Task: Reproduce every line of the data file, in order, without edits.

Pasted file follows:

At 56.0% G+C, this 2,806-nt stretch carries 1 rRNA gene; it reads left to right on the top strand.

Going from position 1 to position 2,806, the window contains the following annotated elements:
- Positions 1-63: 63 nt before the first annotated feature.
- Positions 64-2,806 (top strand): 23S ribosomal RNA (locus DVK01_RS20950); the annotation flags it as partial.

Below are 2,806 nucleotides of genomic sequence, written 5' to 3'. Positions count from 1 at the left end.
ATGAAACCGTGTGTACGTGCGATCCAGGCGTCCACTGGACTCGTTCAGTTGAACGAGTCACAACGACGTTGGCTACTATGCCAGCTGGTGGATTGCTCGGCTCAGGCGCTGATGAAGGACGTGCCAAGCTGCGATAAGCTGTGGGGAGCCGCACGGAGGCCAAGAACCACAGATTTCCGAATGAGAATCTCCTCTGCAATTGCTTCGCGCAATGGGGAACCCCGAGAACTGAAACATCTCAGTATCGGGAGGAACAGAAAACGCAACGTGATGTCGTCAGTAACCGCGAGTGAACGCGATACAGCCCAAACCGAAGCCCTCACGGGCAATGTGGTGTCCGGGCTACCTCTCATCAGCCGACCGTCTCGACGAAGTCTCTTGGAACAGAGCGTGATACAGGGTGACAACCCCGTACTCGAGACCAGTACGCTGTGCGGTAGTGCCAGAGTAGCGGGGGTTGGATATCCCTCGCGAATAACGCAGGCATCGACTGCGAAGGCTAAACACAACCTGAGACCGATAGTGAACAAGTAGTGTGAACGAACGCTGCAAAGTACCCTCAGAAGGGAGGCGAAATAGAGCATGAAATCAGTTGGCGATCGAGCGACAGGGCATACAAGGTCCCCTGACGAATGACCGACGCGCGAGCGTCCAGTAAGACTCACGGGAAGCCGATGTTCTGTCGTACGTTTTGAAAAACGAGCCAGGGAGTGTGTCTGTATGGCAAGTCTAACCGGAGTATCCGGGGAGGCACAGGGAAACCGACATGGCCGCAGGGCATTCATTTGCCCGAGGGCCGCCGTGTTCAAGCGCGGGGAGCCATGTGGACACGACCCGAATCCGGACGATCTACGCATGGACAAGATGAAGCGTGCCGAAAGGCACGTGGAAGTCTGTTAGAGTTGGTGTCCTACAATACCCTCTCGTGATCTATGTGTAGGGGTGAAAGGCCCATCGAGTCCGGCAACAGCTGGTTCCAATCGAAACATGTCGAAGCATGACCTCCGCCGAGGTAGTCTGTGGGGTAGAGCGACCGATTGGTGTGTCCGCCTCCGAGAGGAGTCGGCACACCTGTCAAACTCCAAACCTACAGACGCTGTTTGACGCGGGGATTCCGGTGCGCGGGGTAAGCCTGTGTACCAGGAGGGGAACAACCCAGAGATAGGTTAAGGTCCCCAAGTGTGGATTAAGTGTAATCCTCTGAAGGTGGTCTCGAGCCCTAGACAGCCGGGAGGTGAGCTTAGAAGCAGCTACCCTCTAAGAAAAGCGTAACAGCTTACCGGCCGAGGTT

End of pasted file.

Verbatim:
At 56.0% G+C, this 2,806-nt stretch carries 1 rRNA gene; it reads left to right on the top strand.

Going from position 1 to position 2,806, the window contains the following annotated elements:
- Positions 1-63: 63 nt before the first annotated feature.
- Positions 64-2,806 (top strand): 23S ribosomal RNA (locus DVK01_RS20950); the annotation flags it as partial.

Below are 2,806 nucleotides of genomic sequence, written 5' to 3'. Positions count from 1 at the left end.
ATGAAACCGTGTGTACGTGCGATCCAGGCGTCCACTGGACTCGTTCAGTTGAACGAGTCACAACGACGTTGGCTACTATGCCAGCTGGTGGATTGCTCGGCTCAGGCGCTGATGAAGGACGTGCCAAGCTGCGATAAGCTGTGGGGAGCCGCACGGAGGCCAAGAACCACAGATTTCCGAATGAGAATCTCCTCTGCAATTGCTTCGCGCAATGGGGAACCCCGAGAACTGAAACATCTCAGTATCGGGAGGAACAGAAAACGCAACGTGATGTCGTCAGTAACCGCGAGTGAACGCGATACAGCCCAAACCGAAGCCCTCACGGGCAATGTGGTGTCCGGGCTACCTCTCATCAGCCGACCGTCTCGACGAAGTCTCTTGGAACAGAGCGTGATACAGGGTGACAACCCCGTACTCGAGACCAGTACGCTGTGCGGTAGTGCCAGAGTAGCGGGGGTTGGATATCCCTCGCGAATAACGCAGGCATCGACTGCGAAGGCTAAACACAACCTGAGACCGATAGTGAACAAGTAGTGTGAACGAACGCTGCAAAGTACCCTCAGAAGGGAGGCGAAATAGAGCATGAAATCAGTTGGCGATCGAGCGACAGGGCATACAAGGTCCCCTGACGAATGACCGACGCGCGAGCGTCCAGTAAGACTCACGGGAAGCCGATGTTCTGTCGTACGTTTTGAAAAACGAGCCAGGGAGTGTGTCTGTATGGCAAGTCTAACCGGAGTATCCGGGGAGGCACAGGGAAACCGACATGGCCGCAGGGCATTCATTTGCCCGAGGGCCGCCGTGTTCAAGCGCGGGGAGCCATGTGGACACGACCCGAATCCGGACGATCTACGCATGGACAAGATGAAGCGTGCCGAAAGGCACGTGGAAGTCTGTTAGAGTTGGTGTCCTACAATACCCTCTCGTGATCTATGTGTAGGGGTGAAAGGCCCATCGAGTCCGGCAACAGCTGGTTCCAATCGAAACATGTCGAAGCATGACCTCCGCCGAGGTAGTCTGTGGGGTAGAGCGACCGATTGGTGTGTCCGCCTCCGAGAGGAGTCGGCACACCTGTCAAACTCCAAACCTACAGACGCTGTTTGACGCGGGGATTCCGGTGCGCGGGGTAAGCCTGTGTACCAGGAGGGGAACAACCCAGAGATAGGTTAAGGTCCCCAAGTGTGGATTAAGTGTAATCCTCTGAAGGTGGTCTCGAGCCCTAGACAGCCGGGAGGTGAGCTTAGAAGCAGCTACCCTCTAAGAAAAGCGTAACAGCTTACCGGCCGAGGTT